dharr

Dr. David Harrington

5530 Reputation

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19 years, 181 days
University of Victoria
Professor or university staff
Victoria, British Columbia, Canada

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I am a professor of chemistry at the University of Victoria, BC, Canada, where my research areas are electrochemistry and surface science. I have been a user of Maple since about 1990.

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These are replies submitted by dharr

@mary120 if you assign the odeplot to a variable p, then M:=plottools:-getdata(p)[3]; gives a Matrix with the data. The matrix can then be exported with ExportMatrix to varrous  file types, e.g., target = csv will be comma separated. 

@mary120 To plot phi vs x just use

odeplot(ans1,[x(phi),phi],1e-2..0.5);

This goes through the origin because of the initial condition x(0)=0. But your plot doesn't go through the origin so I don't understand what you really want. Note the slope is wrong, so you probably need diff(x(phi),phi)=-integrand

Integral-New.mw

Here is something, but it is unclear how the x axis is constructed - what does x=0 mean on your plot?

something.mw

@Carl Love My original example was a graph with some randomly chosen edges. Later @Anthrazit wanted it to be a complete graph, and so I gave a version that does the complete graph for the same points, which does give the same path and distance as you find, see the worksheet TravelingSalesmanCompleteGraph.mw above.

I was also assuming that the start and end vertices were prescribed, and were to be given as the first and last in the list (since @Anthrazit mentioned something about nearest and outermost bolts), rather than just the shortest of all Hamiltonian paths. 

@Saha   You have gamma(Theta - Theta[a]) instead of gamma*(Theta - Theta[a])

@sand15 Yes! That syntax error can be avoided by diff(..., [eta$(m-2)]) , which returns the undifferentiated function. But probably not what the OP intended.

If I comment out with # the line setting values to various variables, then look at the output of the main loop I notice:

rps1.mw

1. Theta' is being interpreted as a derivative with respect to x. Probably you want to use declare(prime=eta)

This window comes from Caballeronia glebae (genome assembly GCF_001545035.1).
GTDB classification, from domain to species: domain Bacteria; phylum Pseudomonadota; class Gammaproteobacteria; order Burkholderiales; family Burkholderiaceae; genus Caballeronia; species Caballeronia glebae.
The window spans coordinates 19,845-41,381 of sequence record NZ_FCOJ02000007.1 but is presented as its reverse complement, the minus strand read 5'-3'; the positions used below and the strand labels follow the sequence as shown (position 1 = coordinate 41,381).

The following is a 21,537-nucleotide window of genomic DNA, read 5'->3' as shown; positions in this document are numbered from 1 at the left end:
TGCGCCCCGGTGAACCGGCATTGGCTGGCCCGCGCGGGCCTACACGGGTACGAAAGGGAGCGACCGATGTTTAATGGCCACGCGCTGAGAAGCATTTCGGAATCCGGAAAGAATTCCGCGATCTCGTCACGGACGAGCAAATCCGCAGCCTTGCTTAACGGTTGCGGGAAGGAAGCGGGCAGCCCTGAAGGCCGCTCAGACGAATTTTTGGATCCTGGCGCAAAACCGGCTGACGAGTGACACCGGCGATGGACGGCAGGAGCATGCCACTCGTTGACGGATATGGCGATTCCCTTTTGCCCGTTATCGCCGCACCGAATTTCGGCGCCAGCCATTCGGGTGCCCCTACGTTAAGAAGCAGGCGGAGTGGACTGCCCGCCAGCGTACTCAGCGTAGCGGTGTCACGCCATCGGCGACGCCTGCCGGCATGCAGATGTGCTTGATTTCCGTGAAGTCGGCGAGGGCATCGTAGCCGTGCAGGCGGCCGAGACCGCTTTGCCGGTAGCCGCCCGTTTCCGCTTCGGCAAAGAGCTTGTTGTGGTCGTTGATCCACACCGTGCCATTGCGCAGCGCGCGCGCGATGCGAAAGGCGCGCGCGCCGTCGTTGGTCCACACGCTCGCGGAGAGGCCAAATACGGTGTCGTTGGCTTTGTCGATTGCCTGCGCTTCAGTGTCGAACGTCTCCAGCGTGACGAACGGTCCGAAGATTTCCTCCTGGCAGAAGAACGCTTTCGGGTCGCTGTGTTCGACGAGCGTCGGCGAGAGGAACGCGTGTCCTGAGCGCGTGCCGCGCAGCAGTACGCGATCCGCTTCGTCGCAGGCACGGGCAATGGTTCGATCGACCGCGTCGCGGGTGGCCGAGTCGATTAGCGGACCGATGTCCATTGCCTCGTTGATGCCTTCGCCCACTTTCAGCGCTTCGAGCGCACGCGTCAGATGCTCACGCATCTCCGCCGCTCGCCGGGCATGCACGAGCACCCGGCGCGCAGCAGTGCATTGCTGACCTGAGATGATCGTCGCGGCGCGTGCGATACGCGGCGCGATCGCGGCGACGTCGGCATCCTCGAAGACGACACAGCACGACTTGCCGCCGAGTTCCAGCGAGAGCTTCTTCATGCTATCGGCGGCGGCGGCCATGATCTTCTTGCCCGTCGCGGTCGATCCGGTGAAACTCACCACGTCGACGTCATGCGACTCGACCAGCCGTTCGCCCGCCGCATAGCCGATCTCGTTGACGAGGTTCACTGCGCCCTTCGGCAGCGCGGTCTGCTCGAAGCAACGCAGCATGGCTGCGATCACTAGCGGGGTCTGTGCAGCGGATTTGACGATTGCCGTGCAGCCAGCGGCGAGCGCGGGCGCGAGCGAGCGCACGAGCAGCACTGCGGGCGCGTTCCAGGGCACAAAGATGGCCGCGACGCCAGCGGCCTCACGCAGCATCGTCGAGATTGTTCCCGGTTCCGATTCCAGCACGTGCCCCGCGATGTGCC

2. You have multiplication before square brackets [] in two places, which Maple does not know how to interpret - if these are just for grouping you should use ().

3. The derivative with respect to eta m-2 times has not worked - the "d" should appear as upright, not italics. Use the calculus palette to form this, or use diff( ... , eta $ (m-2))

4. You have both Theta and Theta[a] and Theta with other subscripts. If it has subscripts you should not use Theta without subscripts as well.

5. If you are intending Theta without subscripts to be a function of eta you need to write Theta(eta)  or use declare so that Maple does not think it is a constant when it is differentiating.

6. use add instead of sum for just adding a finite number of terms.

Perhaps after fixing these, it will be clearer what you want to do, but at the moment I do not understand.

In Windows, if you click on the plot, the controls appear.

@Anthrazit Here's the CompleteGraph version (usually in traveling salesman problems there are not roads between every combination of cities). If you want shortest paths between two vertices that don't have to visit all vertices, DijkstrasAlgorithm or BellmanFordAlgorithm can be used - both can find shortest paths from vertex 1 to all other vertices, and then you can use an undirected graph - a path will not revisit an edge). If that is what you want I can set it up.